Creative musicals will take center stage at new festival

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Creative musicals will take center stage at new festival

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Top: The organizing committee launches the first Seoul Musical Festival on Monday at Chungmu Art Hall, the festival venue. Above: At the launch, the Yegreen Band performs a selection from the first-ever Korean musical, which was first performed in 1966, at the festival launch ceremony on Monday in Chumgmu Art Hall, central Seoul. Provided by the organizer


Musical actors, actresses and producers have taken a big step toward establishing Korea’s place on the global stage by establishing an annual creative musical festival.

The market for musicals has been growing rapidly in Korea. An average of 180 musicals are performed each year, 60 to 70 percent of which originate in Korea.

However, creative musicals have been treated as the “fifth wheel” in the country’s musical industry, relegated to performances in small venues while large theaters are fully booked with licensed performances from Broadway and elsewhere that bring in the cash.

“It is absurd to hope for creative musicals to be competitive and survive in the market when there’s lack of support from the government,” said critic Won Jong-won, a mass Communication professor at Soonchunhyang University.

However, musical writers and producers say they can no longer just sit and complain and decided to create “a platform where people who work in the musical world can get together to share ideas while promoting creative musicals within the circle and outside” through a musical festival.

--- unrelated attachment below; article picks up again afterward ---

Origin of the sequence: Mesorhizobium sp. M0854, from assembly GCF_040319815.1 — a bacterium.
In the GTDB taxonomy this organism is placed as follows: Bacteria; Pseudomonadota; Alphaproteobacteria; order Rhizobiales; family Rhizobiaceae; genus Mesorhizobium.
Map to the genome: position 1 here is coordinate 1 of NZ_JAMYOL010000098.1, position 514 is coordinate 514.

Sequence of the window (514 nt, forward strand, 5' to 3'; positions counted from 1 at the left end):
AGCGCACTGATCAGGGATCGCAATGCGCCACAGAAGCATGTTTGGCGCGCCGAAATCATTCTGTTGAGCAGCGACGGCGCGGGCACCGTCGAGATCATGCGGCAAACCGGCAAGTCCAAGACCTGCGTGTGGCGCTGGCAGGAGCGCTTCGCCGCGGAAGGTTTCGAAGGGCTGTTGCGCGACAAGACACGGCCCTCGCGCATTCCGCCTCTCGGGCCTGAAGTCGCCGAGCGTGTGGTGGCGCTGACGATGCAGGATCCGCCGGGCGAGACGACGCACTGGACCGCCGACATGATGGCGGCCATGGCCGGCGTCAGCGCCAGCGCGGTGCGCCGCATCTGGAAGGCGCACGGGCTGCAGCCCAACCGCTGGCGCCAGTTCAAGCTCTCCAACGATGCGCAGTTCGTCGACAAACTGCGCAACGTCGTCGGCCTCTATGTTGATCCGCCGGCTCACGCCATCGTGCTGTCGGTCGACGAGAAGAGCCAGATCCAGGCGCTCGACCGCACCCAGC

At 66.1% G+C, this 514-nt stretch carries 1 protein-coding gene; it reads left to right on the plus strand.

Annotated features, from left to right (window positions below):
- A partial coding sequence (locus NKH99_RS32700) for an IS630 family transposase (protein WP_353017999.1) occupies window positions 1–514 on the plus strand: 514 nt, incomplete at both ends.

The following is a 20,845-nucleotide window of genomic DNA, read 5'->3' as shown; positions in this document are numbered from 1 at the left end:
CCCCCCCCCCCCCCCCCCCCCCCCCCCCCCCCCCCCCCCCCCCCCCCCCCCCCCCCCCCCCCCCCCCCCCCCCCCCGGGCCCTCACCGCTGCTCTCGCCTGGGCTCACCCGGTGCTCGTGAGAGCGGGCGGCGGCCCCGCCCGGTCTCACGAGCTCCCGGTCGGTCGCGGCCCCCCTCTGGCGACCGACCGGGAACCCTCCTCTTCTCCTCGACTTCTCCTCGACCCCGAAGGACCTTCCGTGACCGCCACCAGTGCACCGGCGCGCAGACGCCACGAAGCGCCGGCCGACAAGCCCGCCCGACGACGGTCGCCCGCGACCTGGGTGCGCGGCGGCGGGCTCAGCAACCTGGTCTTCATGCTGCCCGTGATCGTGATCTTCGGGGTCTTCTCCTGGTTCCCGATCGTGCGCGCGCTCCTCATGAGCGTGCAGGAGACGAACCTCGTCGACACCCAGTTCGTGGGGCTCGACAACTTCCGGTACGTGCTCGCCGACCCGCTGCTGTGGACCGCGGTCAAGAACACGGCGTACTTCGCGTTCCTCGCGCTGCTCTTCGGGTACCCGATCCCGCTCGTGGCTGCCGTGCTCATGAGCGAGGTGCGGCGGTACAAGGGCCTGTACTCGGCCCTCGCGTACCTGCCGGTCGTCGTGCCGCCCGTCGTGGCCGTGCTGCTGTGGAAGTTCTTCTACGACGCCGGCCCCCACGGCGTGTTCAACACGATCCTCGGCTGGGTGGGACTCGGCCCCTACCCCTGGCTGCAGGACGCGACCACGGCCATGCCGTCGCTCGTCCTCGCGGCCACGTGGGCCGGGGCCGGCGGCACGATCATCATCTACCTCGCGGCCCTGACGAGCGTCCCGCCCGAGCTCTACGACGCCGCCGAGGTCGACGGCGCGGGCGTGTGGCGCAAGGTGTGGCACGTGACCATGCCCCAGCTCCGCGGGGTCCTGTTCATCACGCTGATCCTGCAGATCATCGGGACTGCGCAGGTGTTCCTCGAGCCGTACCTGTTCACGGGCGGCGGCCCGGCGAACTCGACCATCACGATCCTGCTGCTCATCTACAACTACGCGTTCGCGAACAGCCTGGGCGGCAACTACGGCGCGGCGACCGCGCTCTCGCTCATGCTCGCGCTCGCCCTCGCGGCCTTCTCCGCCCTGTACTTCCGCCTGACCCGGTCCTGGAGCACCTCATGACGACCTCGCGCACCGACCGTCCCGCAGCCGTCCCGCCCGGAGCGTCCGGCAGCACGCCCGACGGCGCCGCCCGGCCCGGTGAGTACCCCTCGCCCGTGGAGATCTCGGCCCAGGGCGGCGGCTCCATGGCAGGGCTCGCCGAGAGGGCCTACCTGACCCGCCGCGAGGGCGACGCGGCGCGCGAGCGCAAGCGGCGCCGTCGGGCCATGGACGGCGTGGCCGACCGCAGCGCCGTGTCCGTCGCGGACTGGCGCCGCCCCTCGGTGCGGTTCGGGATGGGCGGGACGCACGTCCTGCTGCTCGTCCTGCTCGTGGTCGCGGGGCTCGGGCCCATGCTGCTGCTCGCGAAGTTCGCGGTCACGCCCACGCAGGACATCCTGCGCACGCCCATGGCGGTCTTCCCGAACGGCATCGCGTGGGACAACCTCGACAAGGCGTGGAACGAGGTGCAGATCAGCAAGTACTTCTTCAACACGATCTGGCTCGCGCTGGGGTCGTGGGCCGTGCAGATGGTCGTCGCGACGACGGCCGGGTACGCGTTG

The first Seoul Musical Festival is scheduled to start August 3 to 13 at Chungmu Art Hall, central Seoul.

The festival organizing committee said during the press conference on Monday that creative musicals can take their place alongside K-pop, films and TV dramas as a cultural force in Korea and abroad.

“I believe this year’s first Seoul Musical Festival will be the beginning of creating the new genre of Hallyu,” said Choi Chang-sik, honorary chairman of the organizing committee. “We’ll put our best endeavors into turning the Seoul Musical Festival into an international one, like the Pusan International Film Festival, and make sure Korean musicals stand in the center of the musical world at the global level.”

According to organizers, unlike other musical festivals that focus on licensed musicals and include few creative ones out of “sympathy,” the Seoul Musical Festival will be dedicated to creative musicals.

Although much of the festival will be devoted to workshops and conferences, some musical performances will be open to the public, including “Carmen,” “Coyote Ugly” and “Chat on Love.” Gala Shows will be held August 7 and 13 at the Grand Theater of Chungmu Art Hall. For more information, visit www.seoulmusicalfestival.kr.

Most of the programs for the festival are named after the Korean musical troupe “Yegreen,” which produced the country’s first creative musical in 1966.

The Yegreen Award Ceremony will recognize achievements in 26 categories, including children’s musicals.

“Licensed musicals coming to Korea have contributed to broadening the musical market and cultivating musical actors and producers’ capabilities, but now the time has come for us to push ahead with something that’s ours,” said Song Seung-whan, chairman of the organizing committee.

“Creative musicals occupy more than half of the musical market in Korea, but they still have low recognition among the local audience. We hope the festival will help ensure that those of us who work in the musical industry pay more attention to locally produced works.”

By Yim Seung-hye [sharon@joongang.co.kr ]
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